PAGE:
At the peak of Islamic power, armies from Arabia traveled across what would later become the Islamicate world. In their conquest, numerous diverse cultures and societies fell under their reign and many became arabized. Some prominent examples include the Berber cultures of North Africa and the historical area of Syria. In history and in myths, it is said that the Persian Empire was the first to resist this colonization when Ferdowsi wrote the Shahnnameh or The Book of Kings, circa 977, in a particularly high poetic and literary form of Persian, leading to its revival and rise. Over time, the influence of this Persianate world, Iranzamin, grew and expanded west, east and north, influencing the heritage of empires such as the Ottoman and Mughal in their architecture, literature, administration and art. One of its lasting legacies is of course that of the Persian miniature painting style, which was influential in the development of miniature painting within the Mughal Empire.
It is thus appropriate that Muhammad Zeeshan’s exhibit is aptly titled Safarnama. His new body of work at Canvas Gallery deals with this theme of travel in the context of our syncretic heritage, Hindu and Muslim, Iranian and Indian. Zeeshan, who was trained in miniature at the National Gallery of Arts, is part of the now established and global neo-miniature movement, in his own works is critiquing this stylistic technique and exploring new ways to work with it. This is apparent in his use of techniques such as laser scoring which represents an emerging body of work that is experimental yet rooted in cultural heritage. It must be noted that Zeeshan’s heritage, from Mirpurkhas in Sindh might also be have directly influenced his current body of work, given Sindh’s historical links to Sufism and Hinduism, and current anxieties in the province around the forces of extremism. This current solo exhibit comes on the heels of Zeeshan’s ‘Posternama’, related in style and execution, and continues to showcase the artist’s historical skills in signboard painting, but also his relationship to his formal training in the arts.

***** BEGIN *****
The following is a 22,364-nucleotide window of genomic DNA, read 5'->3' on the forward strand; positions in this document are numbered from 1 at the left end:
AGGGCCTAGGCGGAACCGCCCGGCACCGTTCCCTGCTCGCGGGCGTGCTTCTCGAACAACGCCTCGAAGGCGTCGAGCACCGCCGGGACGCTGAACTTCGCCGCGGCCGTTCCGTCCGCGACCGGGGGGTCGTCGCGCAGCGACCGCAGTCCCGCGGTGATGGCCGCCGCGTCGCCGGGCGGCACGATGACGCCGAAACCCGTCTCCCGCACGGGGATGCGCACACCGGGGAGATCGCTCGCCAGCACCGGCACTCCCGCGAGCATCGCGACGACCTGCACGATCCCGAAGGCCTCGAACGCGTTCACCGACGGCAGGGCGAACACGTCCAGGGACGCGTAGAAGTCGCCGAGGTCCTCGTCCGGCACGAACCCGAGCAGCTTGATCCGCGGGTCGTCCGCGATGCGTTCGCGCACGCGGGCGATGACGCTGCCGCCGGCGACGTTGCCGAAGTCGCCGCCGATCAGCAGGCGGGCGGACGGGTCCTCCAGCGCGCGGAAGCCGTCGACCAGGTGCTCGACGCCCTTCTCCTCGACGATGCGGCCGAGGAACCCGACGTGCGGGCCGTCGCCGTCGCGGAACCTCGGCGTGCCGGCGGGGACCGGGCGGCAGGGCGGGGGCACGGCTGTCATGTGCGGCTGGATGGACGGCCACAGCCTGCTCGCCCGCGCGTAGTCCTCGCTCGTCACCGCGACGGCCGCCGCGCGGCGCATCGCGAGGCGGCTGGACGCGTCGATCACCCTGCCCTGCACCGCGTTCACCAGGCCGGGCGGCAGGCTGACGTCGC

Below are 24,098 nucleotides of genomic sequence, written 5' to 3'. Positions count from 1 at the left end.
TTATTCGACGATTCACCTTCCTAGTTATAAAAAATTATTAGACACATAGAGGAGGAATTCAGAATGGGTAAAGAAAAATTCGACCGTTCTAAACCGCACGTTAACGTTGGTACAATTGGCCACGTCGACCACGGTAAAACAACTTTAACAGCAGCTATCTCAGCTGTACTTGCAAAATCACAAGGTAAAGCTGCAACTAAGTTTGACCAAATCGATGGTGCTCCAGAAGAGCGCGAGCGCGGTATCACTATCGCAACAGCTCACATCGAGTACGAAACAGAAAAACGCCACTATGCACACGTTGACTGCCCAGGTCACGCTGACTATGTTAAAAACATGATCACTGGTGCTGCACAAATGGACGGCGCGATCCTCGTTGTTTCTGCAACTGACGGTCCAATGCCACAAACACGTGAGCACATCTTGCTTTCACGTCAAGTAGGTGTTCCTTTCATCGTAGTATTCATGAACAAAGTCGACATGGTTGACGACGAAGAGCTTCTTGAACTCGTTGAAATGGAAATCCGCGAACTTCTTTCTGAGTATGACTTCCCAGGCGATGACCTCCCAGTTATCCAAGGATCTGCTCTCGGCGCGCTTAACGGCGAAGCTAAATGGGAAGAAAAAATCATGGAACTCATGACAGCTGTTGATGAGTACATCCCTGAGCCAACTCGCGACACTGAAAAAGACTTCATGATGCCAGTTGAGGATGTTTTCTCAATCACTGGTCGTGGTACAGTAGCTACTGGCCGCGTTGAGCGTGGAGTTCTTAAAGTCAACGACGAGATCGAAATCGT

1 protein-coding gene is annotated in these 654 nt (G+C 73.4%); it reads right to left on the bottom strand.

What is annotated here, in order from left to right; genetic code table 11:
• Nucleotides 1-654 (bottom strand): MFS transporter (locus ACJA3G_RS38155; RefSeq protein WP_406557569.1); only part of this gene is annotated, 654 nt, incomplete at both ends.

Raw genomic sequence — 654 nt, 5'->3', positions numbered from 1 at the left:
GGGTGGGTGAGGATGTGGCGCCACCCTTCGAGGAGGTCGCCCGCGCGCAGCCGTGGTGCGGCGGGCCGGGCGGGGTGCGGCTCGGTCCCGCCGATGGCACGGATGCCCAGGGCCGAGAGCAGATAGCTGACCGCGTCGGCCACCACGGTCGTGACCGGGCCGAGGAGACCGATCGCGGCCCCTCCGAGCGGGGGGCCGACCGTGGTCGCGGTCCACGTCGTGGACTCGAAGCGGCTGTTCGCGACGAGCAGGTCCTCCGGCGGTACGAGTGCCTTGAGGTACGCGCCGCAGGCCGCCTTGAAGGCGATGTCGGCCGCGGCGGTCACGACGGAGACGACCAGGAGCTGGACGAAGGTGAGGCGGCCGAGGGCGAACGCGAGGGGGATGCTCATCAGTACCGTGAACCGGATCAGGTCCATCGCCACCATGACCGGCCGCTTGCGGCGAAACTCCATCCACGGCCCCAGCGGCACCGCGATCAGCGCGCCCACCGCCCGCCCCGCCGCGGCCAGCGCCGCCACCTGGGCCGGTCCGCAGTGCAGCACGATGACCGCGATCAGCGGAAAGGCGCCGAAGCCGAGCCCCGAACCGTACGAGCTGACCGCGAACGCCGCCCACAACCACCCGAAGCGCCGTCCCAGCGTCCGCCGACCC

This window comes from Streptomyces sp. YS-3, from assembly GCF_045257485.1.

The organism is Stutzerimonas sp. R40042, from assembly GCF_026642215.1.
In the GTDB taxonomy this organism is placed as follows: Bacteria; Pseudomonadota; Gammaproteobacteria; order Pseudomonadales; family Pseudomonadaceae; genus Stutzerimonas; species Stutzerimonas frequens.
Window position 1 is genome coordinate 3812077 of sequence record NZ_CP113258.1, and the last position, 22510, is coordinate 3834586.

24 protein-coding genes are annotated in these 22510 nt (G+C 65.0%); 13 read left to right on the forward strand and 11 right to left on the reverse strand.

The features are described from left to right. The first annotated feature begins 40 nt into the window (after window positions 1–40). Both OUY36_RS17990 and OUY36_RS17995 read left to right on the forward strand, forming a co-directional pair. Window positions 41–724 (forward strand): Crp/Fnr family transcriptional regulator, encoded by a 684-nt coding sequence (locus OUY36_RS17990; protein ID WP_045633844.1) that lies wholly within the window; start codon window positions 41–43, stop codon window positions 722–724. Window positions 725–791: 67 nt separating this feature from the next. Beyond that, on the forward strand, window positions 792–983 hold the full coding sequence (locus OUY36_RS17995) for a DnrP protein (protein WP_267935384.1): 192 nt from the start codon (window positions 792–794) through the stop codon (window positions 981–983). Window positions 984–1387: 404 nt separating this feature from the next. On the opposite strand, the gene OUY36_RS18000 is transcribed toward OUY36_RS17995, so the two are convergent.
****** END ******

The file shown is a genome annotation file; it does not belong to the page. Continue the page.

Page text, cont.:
In the preamble to the exhibit, Muniza Agha Fawad states that ‘honoring historical and metaphysical figures from Hinduism, mysticism and Islam, the characters of ‘Safarnama’ celebrate the Subcontinent’s cultural diversity’. In light of growing homogeneity on both sides of the border, Zeeshan’s characters embody not only these individuals on the theme to travel, which has remained an important concept of exchange of ideas and cultures globally and religiously. These concepts also interweave over religion – for example Jhulelal, is dear to both Muslims and Hindus, while others are more specific to a religious group or sect. Buraq, of course is a classic representation of the ascension of the Holy Prophet in Islam. The figure here represents not only the heavenly journey that transcends space and time but also how these figures acquire meaning as their concepts themselves travel geographically in the imagination of the believers. In addition, the Buraq, as many of the other symbolic depictions in this exhibit is also part of popular visual culture. Her depiction is found in truck art, and sign painting, showcasing Zeeshan’s ability to borrow and engage with the local.
Zeeshan’s technique is a unique way of depicting these ideas. Perfecting the art of laser scoring, his work at one reveals and veils the characters presented to us, perhaps a direct homage to Sufi philosophy on our own limited knowledge of the world. On dark green wasli background, which Zeeshan says has been glued six sheets together for the process of to be successful, Ghous Pak looks melancholy. The figure is beautifully constructed and Ghous Pak is re-imagined to us as he is depicted in the vernacular; as in the memory of the oral histories of the peoples of the subcontinent. Zeeshan’s process includes pre-sketching these large works in individual parts, and then working with laser printer to create the final works. He then applies his miniature techniques to selected parts of the figure usually the face is the most prominent, that is vibrant with colour. The rest of the image is realistically presented, with the most delicate features. Ghous Pak’s shield is made apparent to us despite the minimal use of colour, and attention is paid to the minutest of detail.
Both physical and spiritual travel has always been rooted in the sharing ideas and cultures, allowing a beautiful pluralism to emerge within a society. In light of growing homogeneity in our country and a decrease in space for the moderate forces, perhaps it is works and concepts such as those given to use by Muhammad Zeeshan that can lead us to think back about our own mixed heritage, and find a way to reclaim these modes of thinking again.
‘Safarnama’ was on at Canvas Gallery, Karachi, from 4-13 March 2014.
Aziz Sohail is Studio Director for Rashid Rana Studio and an independent curator and critic based between Karachi and Lahore